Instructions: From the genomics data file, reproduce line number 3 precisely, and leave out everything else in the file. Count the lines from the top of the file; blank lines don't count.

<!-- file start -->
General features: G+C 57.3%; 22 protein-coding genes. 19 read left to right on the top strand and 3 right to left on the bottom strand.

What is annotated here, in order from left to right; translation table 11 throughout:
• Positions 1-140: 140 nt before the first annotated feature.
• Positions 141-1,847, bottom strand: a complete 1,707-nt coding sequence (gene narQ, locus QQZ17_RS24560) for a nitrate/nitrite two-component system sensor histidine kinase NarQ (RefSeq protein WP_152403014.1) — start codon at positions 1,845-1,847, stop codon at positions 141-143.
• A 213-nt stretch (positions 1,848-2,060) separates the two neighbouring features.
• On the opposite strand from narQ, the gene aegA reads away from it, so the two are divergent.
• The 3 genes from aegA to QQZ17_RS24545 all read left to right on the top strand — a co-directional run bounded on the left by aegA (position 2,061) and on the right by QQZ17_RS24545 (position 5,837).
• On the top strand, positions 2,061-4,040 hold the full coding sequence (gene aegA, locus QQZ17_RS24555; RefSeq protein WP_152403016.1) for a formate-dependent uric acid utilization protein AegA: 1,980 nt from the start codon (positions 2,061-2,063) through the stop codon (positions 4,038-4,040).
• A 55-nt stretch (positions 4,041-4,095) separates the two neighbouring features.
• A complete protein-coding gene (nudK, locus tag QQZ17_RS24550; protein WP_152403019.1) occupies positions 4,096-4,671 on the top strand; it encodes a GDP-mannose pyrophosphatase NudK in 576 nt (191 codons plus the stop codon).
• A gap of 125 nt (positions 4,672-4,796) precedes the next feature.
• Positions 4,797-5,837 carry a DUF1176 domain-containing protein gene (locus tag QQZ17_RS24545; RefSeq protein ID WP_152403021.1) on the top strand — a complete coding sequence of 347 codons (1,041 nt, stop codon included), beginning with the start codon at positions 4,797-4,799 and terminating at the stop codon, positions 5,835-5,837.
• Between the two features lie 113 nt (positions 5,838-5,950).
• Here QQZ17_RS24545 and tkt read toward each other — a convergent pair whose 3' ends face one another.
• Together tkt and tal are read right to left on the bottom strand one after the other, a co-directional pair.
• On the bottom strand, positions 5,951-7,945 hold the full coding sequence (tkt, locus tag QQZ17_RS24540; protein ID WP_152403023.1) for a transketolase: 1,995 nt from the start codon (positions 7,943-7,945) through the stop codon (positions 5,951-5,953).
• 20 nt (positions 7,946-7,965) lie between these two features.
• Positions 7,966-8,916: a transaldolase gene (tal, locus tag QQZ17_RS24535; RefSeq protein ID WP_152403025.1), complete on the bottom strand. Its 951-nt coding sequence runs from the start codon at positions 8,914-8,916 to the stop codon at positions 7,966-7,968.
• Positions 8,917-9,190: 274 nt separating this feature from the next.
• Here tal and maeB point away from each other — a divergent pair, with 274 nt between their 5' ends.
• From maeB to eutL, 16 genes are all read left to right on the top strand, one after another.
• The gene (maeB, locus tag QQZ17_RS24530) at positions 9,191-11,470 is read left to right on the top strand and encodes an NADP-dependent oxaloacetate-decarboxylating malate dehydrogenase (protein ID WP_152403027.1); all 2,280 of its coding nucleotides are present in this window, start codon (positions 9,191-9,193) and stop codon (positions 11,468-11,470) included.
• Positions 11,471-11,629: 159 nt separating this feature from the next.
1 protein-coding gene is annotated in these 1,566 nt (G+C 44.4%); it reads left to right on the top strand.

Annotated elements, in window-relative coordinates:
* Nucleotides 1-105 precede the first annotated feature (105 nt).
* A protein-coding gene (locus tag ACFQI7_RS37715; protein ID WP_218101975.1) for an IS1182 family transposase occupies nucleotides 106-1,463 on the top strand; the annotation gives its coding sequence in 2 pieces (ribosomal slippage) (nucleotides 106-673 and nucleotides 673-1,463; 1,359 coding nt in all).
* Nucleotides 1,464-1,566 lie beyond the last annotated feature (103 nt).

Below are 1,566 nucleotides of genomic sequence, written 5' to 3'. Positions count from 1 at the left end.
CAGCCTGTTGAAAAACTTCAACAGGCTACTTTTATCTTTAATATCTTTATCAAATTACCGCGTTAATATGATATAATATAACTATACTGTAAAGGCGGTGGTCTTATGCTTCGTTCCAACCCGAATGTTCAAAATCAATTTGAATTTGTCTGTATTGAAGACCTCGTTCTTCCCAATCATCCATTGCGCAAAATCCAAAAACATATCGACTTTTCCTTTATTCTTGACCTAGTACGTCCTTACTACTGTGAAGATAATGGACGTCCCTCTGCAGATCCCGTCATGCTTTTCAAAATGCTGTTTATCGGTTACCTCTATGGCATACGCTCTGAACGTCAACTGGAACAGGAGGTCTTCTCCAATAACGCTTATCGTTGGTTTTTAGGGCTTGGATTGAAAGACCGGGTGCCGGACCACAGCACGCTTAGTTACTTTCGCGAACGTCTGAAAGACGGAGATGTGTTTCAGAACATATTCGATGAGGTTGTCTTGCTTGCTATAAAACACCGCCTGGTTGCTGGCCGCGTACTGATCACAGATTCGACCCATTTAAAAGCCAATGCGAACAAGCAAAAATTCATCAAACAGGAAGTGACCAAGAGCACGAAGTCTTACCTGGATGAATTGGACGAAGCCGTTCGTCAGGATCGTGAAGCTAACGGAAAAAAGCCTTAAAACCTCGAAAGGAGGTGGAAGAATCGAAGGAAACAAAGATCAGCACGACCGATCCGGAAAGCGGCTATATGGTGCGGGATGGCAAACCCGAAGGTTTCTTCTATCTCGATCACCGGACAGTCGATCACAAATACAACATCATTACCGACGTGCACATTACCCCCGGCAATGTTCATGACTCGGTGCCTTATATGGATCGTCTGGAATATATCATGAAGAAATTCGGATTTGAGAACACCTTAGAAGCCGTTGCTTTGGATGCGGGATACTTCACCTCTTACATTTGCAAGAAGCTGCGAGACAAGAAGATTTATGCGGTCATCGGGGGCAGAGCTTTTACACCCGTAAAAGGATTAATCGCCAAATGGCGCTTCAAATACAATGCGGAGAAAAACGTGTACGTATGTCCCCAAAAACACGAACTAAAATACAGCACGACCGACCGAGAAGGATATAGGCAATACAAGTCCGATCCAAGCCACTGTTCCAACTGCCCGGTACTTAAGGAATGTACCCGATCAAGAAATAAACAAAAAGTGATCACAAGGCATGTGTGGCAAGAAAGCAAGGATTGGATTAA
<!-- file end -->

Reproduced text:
• Positions 1-140: 140 nt before the first annotated feature.